Latin cuisine is a complex web of cultural influences, personal embellishments, and time-tested recipes that can make it difficult to wrap your head around. While the end result is almost always delicious, getting from novice to pro is an exercise in patience, experimentation, and the will to cook great food with quality, locally harvested ingredients.

This quick reference guide is designed to outline a few steadfast rules to abide by as you sift your way through Latin American cooking. By the end, you should have an understanding of a number of important, fundamental truths about Latin cuisine, and how to give yourself the best chance at success.

This will alternate between do’s and don’ts that weave a tapestry of knowledge you can keep in your back pocket when the heat turns up.

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Do locally source your ingredients. Latin cooking, at its heart, is always tied closely to the place in which it originates. Finding local farms, butchers, markets, and other purveyors of readily available foods will not only make your food taste better, it will give it a story.

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Don’t over spice. It will be a tendency for beginners to throw as much cayenne, red pepper flake, and any other assortment of peppers into their food because that’s what they know Latin food to be. However, too much spice will kill your dish as well as any chance of people enjoying it. You might like eating molten lava, but chances are your guests don’t.

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Do add spice to enhance flavors, not hamper them. A little bit of heat goes a long way, and choosing ingredients that are more than just hot fire can also add sweetness and texture by way of local peppers.

Don’t resort to ‘taco night.’ While you won’t find me arguing about the culinary merits of the taco, there is so much more to explore in Latin cooking that most people fail to explore. Be experimental and try new things. Check out our great recipes here at Cocina. The result will be good food that will impress your guests and expand your culinary horizons.

Do lay off the cheese. It’s a common misconception that Latin food is smothered in all forms of white and yellow cheese. This simply isn’t true. And while cheese certainly has a place in the Latin pantry, it’s sometimes used as a crutch, that it’s not always super healthy. Seek out dishes that don’t have any cheese. Believe me, there are plenty.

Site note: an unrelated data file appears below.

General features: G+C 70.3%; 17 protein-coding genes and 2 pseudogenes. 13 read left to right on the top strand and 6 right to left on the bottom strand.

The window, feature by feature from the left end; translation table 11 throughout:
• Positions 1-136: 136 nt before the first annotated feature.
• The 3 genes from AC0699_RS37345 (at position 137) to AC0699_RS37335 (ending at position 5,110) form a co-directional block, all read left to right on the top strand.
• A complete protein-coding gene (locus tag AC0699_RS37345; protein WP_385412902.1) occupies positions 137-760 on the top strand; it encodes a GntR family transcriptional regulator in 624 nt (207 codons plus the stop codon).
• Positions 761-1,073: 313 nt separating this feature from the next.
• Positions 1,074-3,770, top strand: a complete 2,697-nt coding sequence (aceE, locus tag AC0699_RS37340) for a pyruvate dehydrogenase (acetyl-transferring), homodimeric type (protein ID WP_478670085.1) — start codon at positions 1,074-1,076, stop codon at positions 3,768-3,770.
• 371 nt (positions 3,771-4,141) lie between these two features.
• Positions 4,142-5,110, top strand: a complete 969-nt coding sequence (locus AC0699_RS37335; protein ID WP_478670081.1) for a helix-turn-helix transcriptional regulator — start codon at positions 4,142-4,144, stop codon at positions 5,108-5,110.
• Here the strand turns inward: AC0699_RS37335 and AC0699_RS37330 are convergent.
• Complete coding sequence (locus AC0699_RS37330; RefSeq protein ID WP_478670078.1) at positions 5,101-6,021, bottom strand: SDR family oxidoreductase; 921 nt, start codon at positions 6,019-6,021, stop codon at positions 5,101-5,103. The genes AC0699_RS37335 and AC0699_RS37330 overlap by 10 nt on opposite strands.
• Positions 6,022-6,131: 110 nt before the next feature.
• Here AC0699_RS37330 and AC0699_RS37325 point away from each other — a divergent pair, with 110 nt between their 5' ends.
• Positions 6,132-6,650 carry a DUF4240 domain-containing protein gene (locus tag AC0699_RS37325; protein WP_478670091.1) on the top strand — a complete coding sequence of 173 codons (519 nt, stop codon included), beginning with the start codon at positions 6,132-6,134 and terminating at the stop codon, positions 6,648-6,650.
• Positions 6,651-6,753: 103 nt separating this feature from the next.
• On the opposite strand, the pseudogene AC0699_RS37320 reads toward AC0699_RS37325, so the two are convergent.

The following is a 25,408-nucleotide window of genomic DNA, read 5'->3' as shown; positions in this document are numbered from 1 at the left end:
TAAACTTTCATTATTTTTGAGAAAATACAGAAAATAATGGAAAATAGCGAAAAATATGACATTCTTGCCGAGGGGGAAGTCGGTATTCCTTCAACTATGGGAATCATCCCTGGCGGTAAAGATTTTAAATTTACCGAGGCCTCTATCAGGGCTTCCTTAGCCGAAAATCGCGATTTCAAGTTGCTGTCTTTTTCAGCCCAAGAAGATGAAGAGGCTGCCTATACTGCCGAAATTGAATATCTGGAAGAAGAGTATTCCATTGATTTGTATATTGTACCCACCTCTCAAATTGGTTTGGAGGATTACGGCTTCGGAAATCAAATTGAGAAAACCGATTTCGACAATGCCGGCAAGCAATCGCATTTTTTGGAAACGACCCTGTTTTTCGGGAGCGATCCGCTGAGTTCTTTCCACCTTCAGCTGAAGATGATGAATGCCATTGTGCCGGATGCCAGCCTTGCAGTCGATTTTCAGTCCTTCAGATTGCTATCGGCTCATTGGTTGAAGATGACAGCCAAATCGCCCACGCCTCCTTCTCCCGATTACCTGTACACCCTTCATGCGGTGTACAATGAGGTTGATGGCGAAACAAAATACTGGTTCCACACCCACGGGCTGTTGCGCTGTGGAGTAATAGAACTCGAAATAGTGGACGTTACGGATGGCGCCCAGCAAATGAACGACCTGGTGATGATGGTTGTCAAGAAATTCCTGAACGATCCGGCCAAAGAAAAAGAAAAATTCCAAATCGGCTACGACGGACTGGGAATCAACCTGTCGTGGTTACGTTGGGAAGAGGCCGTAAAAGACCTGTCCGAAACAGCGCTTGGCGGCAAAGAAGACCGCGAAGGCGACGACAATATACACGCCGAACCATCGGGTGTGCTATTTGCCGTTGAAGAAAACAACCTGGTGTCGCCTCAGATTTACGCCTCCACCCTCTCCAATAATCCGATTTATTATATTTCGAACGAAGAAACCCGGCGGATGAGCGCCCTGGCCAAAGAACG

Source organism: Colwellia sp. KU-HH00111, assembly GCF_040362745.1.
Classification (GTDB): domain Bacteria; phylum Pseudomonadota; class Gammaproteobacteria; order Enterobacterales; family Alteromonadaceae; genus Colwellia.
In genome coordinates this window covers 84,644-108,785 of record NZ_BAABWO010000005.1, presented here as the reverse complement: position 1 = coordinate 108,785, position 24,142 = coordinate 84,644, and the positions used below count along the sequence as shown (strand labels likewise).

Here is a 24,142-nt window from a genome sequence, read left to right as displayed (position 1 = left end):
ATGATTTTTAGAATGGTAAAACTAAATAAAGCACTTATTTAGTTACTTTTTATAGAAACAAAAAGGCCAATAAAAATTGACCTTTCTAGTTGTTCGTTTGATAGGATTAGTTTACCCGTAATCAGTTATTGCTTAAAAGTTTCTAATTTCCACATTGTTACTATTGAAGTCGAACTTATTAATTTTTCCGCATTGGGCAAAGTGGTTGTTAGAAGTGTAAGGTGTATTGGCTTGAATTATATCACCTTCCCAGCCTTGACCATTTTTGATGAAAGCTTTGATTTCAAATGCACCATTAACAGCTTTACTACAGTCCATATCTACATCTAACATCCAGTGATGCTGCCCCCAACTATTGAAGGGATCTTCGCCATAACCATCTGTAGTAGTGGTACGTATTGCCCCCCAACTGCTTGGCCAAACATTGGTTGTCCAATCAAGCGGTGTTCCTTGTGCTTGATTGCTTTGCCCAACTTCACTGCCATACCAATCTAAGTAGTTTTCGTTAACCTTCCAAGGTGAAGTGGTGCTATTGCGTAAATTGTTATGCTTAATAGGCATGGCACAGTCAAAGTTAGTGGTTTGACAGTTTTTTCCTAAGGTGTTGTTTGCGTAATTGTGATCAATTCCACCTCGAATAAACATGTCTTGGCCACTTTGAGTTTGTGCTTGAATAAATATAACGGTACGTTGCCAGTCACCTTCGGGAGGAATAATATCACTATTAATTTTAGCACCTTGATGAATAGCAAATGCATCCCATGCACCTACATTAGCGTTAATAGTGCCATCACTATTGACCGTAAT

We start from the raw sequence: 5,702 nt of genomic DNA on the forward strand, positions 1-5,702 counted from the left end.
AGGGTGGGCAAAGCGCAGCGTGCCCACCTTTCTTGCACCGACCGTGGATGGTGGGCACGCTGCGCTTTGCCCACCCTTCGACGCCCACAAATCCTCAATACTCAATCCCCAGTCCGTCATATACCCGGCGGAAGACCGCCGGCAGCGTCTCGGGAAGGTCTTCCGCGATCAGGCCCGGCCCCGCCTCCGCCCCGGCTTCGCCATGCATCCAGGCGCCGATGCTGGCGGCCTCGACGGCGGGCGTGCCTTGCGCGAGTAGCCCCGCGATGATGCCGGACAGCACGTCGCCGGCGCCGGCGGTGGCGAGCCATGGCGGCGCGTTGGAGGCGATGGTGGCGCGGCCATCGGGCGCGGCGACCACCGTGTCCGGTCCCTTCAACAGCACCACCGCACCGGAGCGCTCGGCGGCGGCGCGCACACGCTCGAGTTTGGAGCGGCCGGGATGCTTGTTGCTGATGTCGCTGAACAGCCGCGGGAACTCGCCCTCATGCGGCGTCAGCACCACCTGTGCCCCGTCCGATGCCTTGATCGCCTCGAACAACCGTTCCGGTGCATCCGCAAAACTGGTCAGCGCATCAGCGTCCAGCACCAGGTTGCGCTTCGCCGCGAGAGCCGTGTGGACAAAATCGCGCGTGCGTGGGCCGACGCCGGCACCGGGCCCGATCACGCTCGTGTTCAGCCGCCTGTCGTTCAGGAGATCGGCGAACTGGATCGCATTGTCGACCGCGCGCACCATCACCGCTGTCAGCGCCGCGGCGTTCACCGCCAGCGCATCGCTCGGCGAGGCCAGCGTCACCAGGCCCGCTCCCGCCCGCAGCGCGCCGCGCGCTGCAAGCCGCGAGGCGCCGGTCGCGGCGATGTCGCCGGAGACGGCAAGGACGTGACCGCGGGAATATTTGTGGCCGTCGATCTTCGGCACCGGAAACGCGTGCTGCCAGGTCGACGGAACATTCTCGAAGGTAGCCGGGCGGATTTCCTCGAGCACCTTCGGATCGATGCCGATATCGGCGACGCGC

Don’t use seasoning packets. Those little white packets they sell at the grocery store next to stale taco shells? Yeah, don’t buy those. Latin cooking is all about freshness, and there is nothing fresh about an amalgamation of seasonings imbued with industrial preservatives. Use things like cumin, smoked paprika, cayenne pepper, chili powder, garlic powder, red pepper flake, etc. to achieve a higher level of seasoning without the chemicals.still oliveorangecrostini min - Cocina

Do be a conduit for experimentation. While Latin cooking is built upon a foundation of European influence, one of the things that makes it great is how it has broken the rules over the years. Apply this same mentality to your own Latin cuisine by taking chances on dishes you might have thought were already good enough. Use exotic ingredients like pineapple or octopus to heighten traditional cuisine to new levels.

Don’t give up. You might make ceviche for the first time and be inclined to toss the whole plate out the window and vow never to juice another lime in your life. Keep at it, because venturing into the wild world of Latin cuisine is a daunting one. You won’t be good when you start, but by pushing your skills and practicing your recipes will pay off sooner or later.


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